However, what made as much, if not more, news were the announcements of the proposals of two major projects, Project Mole and the Wildcat statue. Project Mole, if approved as is, would be a $40 million project to centralize Dining Services operations on Main Campus and would also create an underground student center. The buzz around the proposal was big among administrators in the fall, but major issues that arose were whether the University could fund such a project and what Dining Services would do with Dougherty Hall, Dining Services’ central Main Campus hub, during construction.

4. VSB ranks No. 12 in nation

In a remarkable leap, the Villanova School of Business moved up seven spots to No. 12 on BusinessWeek’s second annual ranking of undergraduate business schools. With such a jump, VSB was one of the few schools featured in BusinessWeek, with special attention paid to the quality of faculty members and the cutting-edge, state-of-the-art Applied Finance Lab.

“[The ranking] underscores what our faculty are doing in terms of their education of our students both in terms of their skills, their ability to connect with the business world, and also in an important way, it underscores what happens at Villanova in terms of our concern for community service activities,” VSB Dean James Danko said.

The average SAT score of entering freshmen rose from 1273 to 1282, and the median starting salary of VSB graduates has risen from $45,000 to $50,000. Furthermore, VSB received higher rankings in areas dealing with facilities and services, job placement and academic rigor.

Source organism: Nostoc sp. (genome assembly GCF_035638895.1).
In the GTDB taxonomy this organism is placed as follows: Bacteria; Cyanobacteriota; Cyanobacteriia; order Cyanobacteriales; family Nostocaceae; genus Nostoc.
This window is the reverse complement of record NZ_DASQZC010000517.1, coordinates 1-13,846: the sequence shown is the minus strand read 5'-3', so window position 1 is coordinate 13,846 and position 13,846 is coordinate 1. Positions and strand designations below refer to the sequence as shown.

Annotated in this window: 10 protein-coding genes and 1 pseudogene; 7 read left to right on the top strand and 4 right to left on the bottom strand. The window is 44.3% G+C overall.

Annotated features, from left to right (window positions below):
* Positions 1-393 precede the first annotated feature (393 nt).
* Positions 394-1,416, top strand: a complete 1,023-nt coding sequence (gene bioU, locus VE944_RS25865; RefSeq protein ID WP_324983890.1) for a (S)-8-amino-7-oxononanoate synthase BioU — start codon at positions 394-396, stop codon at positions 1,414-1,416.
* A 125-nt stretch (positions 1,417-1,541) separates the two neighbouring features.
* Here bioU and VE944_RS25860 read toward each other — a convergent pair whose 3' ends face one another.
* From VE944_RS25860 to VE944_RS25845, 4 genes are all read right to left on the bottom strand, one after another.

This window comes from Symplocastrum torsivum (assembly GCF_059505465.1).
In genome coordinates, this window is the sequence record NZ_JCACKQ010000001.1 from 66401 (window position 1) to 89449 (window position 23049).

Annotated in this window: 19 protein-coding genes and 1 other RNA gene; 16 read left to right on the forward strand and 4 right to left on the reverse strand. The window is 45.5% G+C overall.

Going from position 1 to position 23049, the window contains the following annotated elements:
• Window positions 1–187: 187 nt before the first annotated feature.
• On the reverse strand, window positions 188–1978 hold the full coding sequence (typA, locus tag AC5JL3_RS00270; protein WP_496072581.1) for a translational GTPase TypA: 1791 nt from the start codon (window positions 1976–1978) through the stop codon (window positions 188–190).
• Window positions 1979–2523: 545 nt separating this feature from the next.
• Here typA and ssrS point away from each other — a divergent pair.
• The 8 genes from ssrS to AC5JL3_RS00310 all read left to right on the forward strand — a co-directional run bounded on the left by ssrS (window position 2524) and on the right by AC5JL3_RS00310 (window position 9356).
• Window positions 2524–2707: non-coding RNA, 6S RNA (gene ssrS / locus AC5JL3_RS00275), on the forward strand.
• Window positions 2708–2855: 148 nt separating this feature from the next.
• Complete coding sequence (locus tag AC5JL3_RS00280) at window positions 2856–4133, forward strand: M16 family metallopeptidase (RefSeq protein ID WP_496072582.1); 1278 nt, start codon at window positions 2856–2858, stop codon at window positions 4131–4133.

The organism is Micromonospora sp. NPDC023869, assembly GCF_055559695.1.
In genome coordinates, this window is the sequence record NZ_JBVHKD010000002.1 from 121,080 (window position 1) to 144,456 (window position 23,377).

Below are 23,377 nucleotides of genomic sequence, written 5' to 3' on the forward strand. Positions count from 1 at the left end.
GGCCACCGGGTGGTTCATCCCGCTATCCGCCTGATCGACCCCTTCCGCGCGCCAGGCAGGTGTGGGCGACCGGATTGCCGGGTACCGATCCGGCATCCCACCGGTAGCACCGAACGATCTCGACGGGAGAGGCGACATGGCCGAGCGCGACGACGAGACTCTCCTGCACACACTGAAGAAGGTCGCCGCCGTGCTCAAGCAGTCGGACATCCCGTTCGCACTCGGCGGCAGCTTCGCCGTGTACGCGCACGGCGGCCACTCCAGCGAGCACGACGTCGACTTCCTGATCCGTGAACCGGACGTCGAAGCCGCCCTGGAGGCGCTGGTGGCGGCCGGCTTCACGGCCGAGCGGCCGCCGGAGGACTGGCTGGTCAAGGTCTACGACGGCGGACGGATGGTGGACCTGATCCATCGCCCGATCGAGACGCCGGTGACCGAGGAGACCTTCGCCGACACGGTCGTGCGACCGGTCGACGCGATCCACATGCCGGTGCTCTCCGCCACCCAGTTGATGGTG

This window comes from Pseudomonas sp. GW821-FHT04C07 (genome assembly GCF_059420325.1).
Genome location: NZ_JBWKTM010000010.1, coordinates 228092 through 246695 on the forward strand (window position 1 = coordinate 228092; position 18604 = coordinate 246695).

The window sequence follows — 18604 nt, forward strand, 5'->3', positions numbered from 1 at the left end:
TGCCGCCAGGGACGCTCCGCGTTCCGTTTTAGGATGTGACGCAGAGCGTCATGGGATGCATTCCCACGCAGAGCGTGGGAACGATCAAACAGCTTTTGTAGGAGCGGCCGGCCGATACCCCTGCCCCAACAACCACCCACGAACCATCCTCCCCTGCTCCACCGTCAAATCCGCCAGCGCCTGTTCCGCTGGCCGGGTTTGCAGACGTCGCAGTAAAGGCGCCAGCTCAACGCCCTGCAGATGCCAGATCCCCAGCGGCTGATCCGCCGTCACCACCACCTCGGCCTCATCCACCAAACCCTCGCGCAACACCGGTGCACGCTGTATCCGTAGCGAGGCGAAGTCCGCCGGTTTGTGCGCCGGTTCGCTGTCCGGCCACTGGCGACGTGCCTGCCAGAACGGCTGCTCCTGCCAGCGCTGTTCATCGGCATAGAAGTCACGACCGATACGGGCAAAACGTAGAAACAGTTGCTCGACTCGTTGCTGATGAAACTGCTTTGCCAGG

5. Racial graffiti incidents strike residence halls

Over the course of the past year and a half, multiple incidents of racial graffiti have sprung up across residence halls on campus. But, the five incidents in the course of one week in late April in Good Counsel, Moriarty and Sullivan halls have caused administrators and students to take action.

After the incidents, Stack sent a letter in the form of an e-mail to students, saying that such acts would not be tolerated and that those found responsible would be dealt with accordingly.

“As a community, we have to stop just talking and actually do something about it,” said Charisma Presley, assistant director of Multicultural Affairs. “People are just tired of other people saying, ‘This is wrong,’ and nothing gets done because it just happens the next week.”

As of Tuesday, two residents of Moriarty Hall have voluntarily stepped forward and admitted that they were responsible for one of the incidents. They are currently undergoing the judicial process, and none of the other offenders have been found.

6. Dining Services’ change breeds e-mail chaos

What started out as one unauthorized mass e-mail from junior Krystle Shafer to students and faculty on the fall ’03, ’04 and ’05 Core Humanities distribution lists led to a night of online chaos that most will not soon forget.

Shafer said she wanted to inform students of Dining Services’ ongoing initiative to remove foods with partially hydrogenated oil and trans fats from all dining facilities, most noticeably in Second Storey and Donahue Market. She wanted to see if others were equally unhappy about the changes.

“I didn’t expect them to hit ‘reply-all’ at all,” Shafer said. “I was very clear that people should reply to me.”

But what ensued was nothing like people had expected. Stephen Fugale, chief information officer of UNIT, said that approximately 200 messages were sent to this mass distribution list but that this number did not take into account messages sent with subjects other than replies to the initial e-mail.